H1N1 has not yet been found in Mon State, Health Department says

  • Written by Aye Hlaing/ Mon News Agency
  • Published in Mon News Agency
Mon State Hluttaw and State Health officials discuss the H1N1 outbreak (photo: Naiaung Naing/Facebook) Mon State Hluttaw and State Health officials discuss the H1N1 outbreak (photo: Naiaung Naing/Facebook)

The H1N1 virus, which has been causing infections throughout Myanmar (Burma) for the past several weeks, has not yet been detected in Mon State, according to Dr. Zaw Min Htun head of the state’s Public Health Department. On July 28 he met with the Mon State Hluttaw (parliament) to brief them on the spread of the virus, also known as Swine Flu.

“At present, we have no confirmed cases of H1N1 in Mon State. Two children with severe pneumonia who were suspected of having the disease were transferred to Yangon General Hospital, but they tested negative for the virus,” Dr. Zaw Min Htun told reporters after briefing the Hluttaw. The two patients were a young girl from Kyaikmaraw Township and a boy from Ye Township.

He added that if anyone begins to sneeze, cough or feel flu-like achiness, they should seek medical attention. Besides that, anyone feeling sick should use a handkerchief when sneezing and coughing to prevent the spread of the virus. The flu is generally only communicable within a range of six feet, so residents should stay away from those already infected and wear masks in public places.

“The government has agreed to increasing police monitoring of vehicles carrying animals—especially chickens—coming into Mon State via Ye Township and from Three Pagoda Pass to Thanbyuzayat, to prevent the spread of H1N1,” said Dr Aung Naing Oo, the deputy speaker of the Mon State Hluttaw who is also a veterinarian.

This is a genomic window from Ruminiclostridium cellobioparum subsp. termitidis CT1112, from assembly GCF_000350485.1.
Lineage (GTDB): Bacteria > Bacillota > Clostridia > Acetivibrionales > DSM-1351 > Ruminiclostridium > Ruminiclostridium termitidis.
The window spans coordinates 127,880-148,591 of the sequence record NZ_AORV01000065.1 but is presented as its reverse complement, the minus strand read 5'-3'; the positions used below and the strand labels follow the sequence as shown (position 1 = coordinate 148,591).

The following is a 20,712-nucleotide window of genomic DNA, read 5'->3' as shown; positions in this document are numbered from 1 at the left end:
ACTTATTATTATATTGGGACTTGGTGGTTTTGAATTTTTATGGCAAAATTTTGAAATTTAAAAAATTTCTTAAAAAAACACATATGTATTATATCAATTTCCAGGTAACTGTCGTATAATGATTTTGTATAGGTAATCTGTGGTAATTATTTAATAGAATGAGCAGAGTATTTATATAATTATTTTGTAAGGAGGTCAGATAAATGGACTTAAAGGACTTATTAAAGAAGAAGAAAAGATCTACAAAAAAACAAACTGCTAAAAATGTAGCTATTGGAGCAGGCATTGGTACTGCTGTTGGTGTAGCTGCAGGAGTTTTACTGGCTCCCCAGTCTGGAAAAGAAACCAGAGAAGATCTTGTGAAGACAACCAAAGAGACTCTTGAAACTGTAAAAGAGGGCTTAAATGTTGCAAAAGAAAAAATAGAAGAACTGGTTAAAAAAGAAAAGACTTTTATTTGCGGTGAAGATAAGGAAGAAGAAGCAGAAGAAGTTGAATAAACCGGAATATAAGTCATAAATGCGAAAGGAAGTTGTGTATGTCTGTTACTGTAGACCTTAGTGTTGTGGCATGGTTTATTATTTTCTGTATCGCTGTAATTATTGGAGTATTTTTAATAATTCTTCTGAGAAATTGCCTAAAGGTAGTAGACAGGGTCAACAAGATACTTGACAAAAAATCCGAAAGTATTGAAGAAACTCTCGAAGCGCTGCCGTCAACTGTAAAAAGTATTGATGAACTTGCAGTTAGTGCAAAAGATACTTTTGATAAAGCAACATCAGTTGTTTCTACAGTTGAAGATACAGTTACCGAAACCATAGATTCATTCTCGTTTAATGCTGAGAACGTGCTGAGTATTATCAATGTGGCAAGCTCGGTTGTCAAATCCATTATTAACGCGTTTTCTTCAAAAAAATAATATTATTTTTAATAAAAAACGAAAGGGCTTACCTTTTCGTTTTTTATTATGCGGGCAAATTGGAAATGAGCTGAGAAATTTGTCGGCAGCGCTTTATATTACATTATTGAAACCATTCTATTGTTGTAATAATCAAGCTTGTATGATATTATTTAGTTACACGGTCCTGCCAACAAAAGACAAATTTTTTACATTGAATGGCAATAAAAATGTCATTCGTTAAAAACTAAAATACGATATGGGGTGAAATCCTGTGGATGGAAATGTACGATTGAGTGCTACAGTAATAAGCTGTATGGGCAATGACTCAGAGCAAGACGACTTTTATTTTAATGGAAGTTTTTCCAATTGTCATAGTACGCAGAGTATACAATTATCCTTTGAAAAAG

He added that beginning on July 31 government representatives would give prevention trainings in Mon State’s 10 townships to raise awareness about the virus.

On July 28 a 30-year old women with flu-like symptoms was transferred from Mawlamyine’s Zarni Aung clinic to Yangon General Hospital. It is not known yet whether she was infected with H1N1.

Shortly after the virus emerged in 2009 the World Health Organization (WHO) declared it a Pandemic. That distinction has since ended, and H1N1 is now considered a regular seasonal flu. It is not considered particularly dangerous, though the WHO encourages people younger than six and older than 65 to take extra precautions to avoid exposure. The virus is spread when small droplets of virus are expelled in the sneeze or cough of a sickened person.

According to a statement from the Union Ministry of Health and Sports, at least 30 people were hospitalized with the virus between July 19 and 28, six of whom died. However the real mortality rate is probably significantly lower than 20%, because most people with regular flu-like symptoms do not seek treatment until they become seriously ill.

by Mon News Agency (MNA)

Last modified onTuesday, 01 August 2017 18:03